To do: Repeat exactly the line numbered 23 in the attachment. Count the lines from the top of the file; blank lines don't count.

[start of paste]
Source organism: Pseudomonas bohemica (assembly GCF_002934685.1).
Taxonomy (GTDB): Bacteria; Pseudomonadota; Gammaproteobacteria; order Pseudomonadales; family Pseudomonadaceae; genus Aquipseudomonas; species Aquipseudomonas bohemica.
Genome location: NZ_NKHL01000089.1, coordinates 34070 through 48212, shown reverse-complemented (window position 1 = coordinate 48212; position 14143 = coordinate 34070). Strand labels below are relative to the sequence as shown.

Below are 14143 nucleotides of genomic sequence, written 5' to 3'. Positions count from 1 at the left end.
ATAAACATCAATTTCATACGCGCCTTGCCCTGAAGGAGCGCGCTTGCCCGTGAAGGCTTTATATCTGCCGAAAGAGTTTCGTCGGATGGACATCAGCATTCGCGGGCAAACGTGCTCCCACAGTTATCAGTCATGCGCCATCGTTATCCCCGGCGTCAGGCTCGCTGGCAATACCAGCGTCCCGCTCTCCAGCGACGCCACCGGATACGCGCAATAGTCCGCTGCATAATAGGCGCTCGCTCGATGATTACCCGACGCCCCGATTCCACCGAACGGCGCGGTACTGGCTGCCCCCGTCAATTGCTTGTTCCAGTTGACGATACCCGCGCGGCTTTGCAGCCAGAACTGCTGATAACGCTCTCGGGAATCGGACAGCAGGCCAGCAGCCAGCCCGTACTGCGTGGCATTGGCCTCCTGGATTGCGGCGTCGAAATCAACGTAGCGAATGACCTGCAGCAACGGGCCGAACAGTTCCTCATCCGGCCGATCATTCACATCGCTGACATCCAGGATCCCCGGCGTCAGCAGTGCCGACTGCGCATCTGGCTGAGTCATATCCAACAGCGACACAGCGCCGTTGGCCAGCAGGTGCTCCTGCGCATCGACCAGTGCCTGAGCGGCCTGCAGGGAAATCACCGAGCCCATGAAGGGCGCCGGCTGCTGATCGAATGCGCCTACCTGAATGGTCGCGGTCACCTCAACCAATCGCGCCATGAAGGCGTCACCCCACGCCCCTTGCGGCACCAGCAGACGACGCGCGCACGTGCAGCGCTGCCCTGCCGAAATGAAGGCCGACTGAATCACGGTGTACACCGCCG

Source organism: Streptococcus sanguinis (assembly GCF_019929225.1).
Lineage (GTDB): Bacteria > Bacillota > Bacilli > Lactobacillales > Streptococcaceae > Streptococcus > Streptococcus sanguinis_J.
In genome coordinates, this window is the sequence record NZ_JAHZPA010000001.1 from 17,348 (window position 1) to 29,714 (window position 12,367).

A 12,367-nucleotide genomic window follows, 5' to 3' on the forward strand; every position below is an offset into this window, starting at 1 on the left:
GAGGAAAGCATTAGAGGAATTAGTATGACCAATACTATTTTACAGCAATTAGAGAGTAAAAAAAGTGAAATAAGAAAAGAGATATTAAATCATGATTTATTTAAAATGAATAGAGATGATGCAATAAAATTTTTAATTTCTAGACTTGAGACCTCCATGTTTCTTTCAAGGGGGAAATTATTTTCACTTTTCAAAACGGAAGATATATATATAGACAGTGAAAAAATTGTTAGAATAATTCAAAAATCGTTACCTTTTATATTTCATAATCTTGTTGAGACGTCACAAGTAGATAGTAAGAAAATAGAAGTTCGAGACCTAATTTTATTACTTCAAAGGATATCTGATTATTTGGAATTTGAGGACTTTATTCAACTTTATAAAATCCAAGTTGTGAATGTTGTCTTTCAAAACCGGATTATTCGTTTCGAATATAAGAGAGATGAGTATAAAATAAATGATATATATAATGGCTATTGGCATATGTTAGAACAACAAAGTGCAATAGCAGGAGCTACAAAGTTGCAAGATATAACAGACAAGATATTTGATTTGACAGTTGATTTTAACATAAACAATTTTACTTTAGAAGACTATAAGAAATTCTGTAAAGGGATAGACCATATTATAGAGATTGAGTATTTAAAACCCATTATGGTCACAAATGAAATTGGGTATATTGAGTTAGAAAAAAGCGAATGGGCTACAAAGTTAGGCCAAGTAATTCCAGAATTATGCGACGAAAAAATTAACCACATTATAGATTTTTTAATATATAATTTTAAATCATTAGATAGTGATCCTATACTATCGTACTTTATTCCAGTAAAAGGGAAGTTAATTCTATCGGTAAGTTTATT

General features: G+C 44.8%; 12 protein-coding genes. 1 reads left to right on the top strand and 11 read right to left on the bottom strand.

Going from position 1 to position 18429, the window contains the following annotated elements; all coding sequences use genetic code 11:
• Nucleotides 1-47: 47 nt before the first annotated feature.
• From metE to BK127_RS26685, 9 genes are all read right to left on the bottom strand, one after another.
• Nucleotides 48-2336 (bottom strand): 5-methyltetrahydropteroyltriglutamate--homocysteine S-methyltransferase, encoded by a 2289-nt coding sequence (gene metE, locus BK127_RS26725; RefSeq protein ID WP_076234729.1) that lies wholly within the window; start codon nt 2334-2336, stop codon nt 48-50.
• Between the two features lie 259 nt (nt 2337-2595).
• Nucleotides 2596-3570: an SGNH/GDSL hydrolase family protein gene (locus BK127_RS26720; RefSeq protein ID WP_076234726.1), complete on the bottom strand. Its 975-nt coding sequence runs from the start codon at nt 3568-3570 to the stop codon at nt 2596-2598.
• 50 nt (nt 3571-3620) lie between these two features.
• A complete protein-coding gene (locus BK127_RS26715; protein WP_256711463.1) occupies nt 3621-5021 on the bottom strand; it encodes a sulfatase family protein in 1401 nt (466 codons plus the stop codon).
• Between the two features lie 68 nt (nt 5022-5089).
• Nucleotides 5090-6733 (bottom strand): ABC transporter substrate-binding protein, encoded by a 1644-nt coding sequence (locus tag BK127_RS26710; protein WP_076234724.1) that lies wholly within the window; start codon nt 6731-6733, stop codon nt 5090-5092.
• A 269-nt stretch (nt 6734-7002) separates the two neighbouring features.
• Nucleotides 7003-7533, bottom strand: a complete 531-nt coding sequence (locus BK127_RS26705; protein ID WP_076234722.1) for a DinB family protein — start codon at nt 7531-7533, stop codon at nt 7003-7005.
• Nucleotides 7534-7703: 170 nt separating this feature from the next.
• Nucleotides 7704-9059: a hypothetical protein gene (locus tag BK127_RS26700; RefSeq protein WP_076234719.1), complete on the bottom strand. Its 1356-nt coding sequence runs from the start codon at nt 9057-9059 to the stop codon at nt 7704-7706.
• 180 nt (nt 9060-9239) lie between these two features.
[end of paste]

• Nucleotides 7003-7533, bottom strand: a complete 531-nt coding sequence (locus BK127_RS26705; protein ID WP_076234722.1) for a DinB family protein — start codon at nt 7531-7533, stop codon at nt 7003-7005.